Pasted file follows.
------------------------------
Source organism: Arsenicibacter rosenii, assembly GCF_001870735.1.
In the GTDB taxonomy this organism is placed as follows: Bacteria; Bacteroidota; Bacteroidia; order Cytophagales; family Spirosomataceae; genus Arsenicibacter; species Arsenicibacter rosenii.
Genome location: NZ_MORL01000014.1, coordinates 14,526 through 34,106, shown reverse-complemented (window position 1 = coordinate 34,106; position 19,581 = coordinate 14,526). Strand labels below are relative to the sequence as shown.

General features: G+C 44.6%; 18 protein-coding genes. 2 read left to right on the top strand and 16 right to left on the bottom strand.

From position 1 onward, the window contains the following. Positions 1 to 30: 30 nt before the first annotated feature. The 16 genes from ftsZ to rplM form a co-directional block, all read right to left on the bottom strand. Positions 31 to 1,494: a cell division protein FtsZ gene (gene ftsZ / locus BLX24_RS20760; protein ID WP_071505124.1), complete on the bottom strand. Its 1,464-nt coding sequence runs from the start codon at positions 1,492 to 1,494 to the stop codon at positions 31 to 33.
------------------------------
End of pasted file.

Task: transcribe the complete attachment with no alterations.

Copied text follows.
Source organism: Arsenicibacter rosenii, assembly GCF_001870735.1.
In the GTDB taxonomy this organism is placed as follows: Bacteria; Bacteroidota; Bacteroidia; order Cytophagales; family Spirosomataceae; genus Arsenicibacter; species Arsenicibacter rosenii.
Genome location: NZ_MORL01000014.1, coordinates 14,526 through 34,106, shown reverse-complemented (window position 1 = coordinate 34,106; position 19,581 = coordinate 14,526). Strand labels below are relative to the sequence as shown.

General features: G+C 44.6%; 18 protein-coding genes. 2 read left to right on the top strand and 16 right to left on the bottom strand.

From position 1 onward, the window contains the following. Positions 1 to 30: 30 nt before the first annotated feature. The 16 genes from ftsZ to rplM form a co-directional block, all read right to left on the bottom strand. Positions 31 to 1,494: a cell division protein FtsZ gene (gene ftsZ / locus BLX24_RS20760; protein ID WP_071505124.1), complete on the bottom strand. Its 1,464-nt coding sequence runs from the start codon at positions 1,492 to 1,494 to the stop codon at positions 31 to 33.